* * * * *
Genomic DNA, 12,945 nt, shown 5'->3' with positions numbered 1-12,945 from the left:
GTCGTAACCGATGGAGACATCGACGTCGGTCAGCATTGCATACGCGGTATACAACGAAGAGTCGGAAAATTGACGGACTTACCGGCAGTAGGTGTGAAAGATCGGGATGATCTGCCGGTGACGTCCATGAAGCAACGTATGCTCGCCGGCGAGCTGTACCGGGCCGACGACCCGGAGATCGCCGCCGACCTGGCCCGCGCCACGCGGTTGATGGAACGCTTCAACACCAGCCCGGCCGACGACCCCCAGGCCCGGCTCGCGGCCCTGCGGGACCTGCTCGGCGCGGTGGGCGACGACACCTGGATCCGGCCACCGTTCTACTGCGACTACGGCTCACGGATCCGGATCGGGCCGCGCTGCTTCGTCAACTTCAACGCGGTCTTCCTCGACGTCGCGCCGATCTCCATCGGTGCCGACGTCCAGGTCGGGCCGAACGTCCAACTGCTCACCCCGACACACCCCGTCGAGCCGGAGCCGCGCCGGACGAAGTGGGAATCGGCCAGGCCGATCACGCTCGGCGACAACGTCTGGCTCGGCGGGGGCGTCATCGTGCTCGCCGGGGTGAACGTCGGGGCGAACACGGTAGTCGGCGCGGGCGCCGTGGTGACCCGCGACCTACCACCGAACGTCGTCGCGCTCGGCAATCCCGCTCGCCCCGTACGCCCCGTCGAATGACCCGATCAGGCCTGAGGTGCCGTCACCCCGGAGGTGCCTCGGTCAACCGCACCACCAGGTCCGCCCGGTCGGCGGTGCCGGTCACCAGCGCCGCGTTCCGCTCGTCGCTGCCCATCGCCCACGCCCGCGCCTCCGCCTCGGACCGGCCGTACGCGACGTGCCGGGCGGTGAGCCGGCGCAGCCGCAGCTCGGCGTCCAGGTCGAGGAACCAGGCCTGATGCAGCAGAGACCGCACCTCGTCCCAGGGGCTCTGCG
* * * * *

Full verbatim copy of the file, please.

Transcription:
Genomic DNA, 12,945 nt, shown 5'->3' with positions numbered 1-12,945 from the left:
GTCGTAACCGATGGAGACATCGACGTCGGTCAGCATTGCATACGCGGTATACAACGAAGAGTCGGAAAATTGACGGACTTACCGGCAGTAGGTGTGAAAGATCGGGATGATCTGCCGGTGACGTCCATGAAGCAACGTATGCTCGCCGGCGAGCTGTACCGGGCCGACGACCCGGAGATCGCCGCCGACCTGGCCCGCGCCACGCGGTTGATGGAACGCTTCAACACCAGCCCGGCCGACGACCCCCAGGCCCGGCTCGCGGCCCTGCGGGACCTGCTCGGCGCGGTGGGCGACGACACCTGGATCCGGCCACCGTTCTACTGCGACTACGGCTCACGGATCCGGATCGGGCCGCGCTGCTTCGTCAACTTCAACGCGGTCTTCCTCGACGTCGCGCCGATCTCCATCGGTGCCGACGTCCAGGTCGGGCCGAACGTCCAACTGCTCACCCCGACACACCCCGTCGAGCCGGAGCCGCGCCGGACGAAGTGGGAATCGGCCAGGCCGATCACGCTCGGCGACAACGTCTGGCTCGGCGGGGGCGTCATCGTGCTCGCCGGGGTGAACGTCGGGGCGAACACGGTAGTCGGCGCGGGCGCCGTGGTGACCCGCGACCTACCACCGAACGTCGTCGCGCTCGGCAATCCCGCTCGCCCCGTACGCCCCGTCGAATGACCCGATCAGGCCTGAGGTGCCGTCACCCCGGAGGTGCCTCGGTCAACCGCACCACCAGGTCCGCCCGGTCGGCGGTGCCGGTCACCAGCGCCGCGTTCCGCTCGTCGCTGCCCATCGCCCACGCCCGCGCCTCCGCCTCGGACCGGCCGTACGCGACGTGCCGGGCGGTGAGCCGGCGCAGCCGCAGCTCGGCGTCCAGGTCGAGGAACCAGGCCTGATGCAGCAGAGACCGCACCTCGTCCCAGGGGCTCTGCG